Updated kitchens in Annie Richardson Bass Hall brought a refreshing shift to the nutrition department.
Renovations this summer transformed the outdated kitchens in Bass into improved working and teaching spaces, said Anne VanBeber, nutritional sciences department chair. The kitchen renovations had been in the works for about three years, she said.
"The whole area looks like it belongs in the 21st century, instead of in 1970," VanBeber said.
While concern about the H1N1 flu remains, vaccines for the disease are scarce but should be available on campus soon, a university official said.
Don Mills, vice chancellor for student affairs, said Texas has not received the vaccines the state requested.
"The state of Texas had originally asked for 8 million doses and right now they've been granted 142,000," Mills said. "Those are being allocated to people at risk and health care workers. We expect to get some vaccine towards the end of the month, but we don't know how much or exactly when."
The free peanut butter and jelly sandwiches supplied by the Disciples on Campus every Monday were temporarily suspended because of a surprise visit from a Fort Worth health inspector on Sept. 28.
Whitney Peters, a junior middle school education major, was working at the table run by the DOC when the health inspector came and forced her to stop distributing the sandwiches.
"A lot of people had to miss out on lunch that day," Peters said.
The Horned Frogs women's volleyball team will take on the Colorado State University Rams Saturday at 12 p.m.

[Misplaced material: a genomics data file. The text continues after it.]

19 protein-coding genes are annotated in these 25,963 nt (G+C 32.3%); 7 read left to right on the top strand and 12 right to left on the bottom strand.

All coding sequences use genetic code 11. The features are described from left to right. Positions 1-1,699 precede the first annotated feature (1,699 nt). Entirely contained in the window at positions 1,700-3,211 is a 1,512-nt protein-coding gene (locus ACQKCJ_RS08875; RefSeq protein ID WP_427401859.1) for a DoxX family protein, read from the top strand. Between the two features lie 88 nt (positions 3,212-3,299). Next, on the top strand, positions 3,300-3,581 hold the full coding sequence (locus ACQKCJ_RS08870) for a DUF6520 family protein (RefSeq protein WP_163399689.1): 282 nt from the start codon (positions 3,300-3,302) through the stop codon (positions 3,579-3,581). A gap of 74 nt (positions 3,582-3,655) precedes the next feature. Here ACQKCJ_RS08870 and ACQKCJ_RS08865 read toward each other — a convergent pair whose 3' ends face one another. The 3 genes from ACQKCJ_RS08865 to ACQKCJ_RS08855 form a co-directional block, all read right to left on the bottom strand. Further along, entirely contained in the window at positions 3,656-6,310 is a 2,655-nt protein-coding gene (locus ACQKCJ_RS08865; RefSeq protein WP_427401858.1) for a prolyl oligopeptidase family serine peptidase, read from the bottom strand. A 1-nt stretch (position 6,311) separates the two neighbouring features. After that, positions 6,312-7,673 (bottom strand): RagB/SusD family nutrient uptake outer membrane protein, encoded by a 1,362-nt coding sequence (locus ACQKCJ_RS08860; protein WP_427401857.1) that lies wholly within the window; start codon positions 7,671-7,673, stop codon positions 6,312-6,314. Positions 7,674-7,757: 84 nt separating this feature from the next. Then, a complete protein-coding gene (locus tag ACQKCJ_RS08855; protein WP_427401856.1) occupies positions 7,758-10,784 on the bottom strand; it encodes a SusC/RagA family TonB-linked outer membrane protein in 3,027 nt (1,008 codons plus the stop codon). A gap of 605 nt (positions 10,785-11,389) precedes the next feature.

TCU will travel to Fort Collins, Colorado for the game. TCU has not won a game against Colorado State in Fort Collins.
The Rams have won eight of their eleven games this season. Senior Tessa Nelson leads Colorado State in blocks with 45 total blocks and assists.
Junior Danielle Minch leads the Rams with 140 kills this season. Minch is followed by junior Jacque Davisson with 108 kills so far.
The attendance at today's second annual "Smart Women: Discussions on Women's Cancer Prevention" event could be double what it was a year ago, a campus official said.
"Last year we had about 75 to 100 people attend, and this year we already have close to 150 people registered," said Dr. Suzy Lockwood, director of the university's Oncology Education and Research Center and event chair.
September is Gynecologic Cancer Awareness Month and the university is responding by holding the event at 6 p.m. in the Kelly Alumni Center.
The amount of rainfall in the area over the past week will not greatly affect Saturday's football game against Texas State, an athletics official said.
Mark Cohen, director of athletic media relations, said the field will be ready for the game. The crew that takes care of the field has had no problem painting and working on the field, he said.
According to the National Weather Service, Saturday will be partly sunny with a high of 84 degrees.
Coming off of a three game winning-streak, the women's volleyball team will play the Lobos of the University of New Mexico on Wednesday in Albuquerque.
Head coach Prentice Lewis said that although the team played well in Ohio and won all three tournament games, it faces the same obstacle in Wednesday's game: not having home court advantage. And the Lobos, she said, typically have a lot of supporters at their games.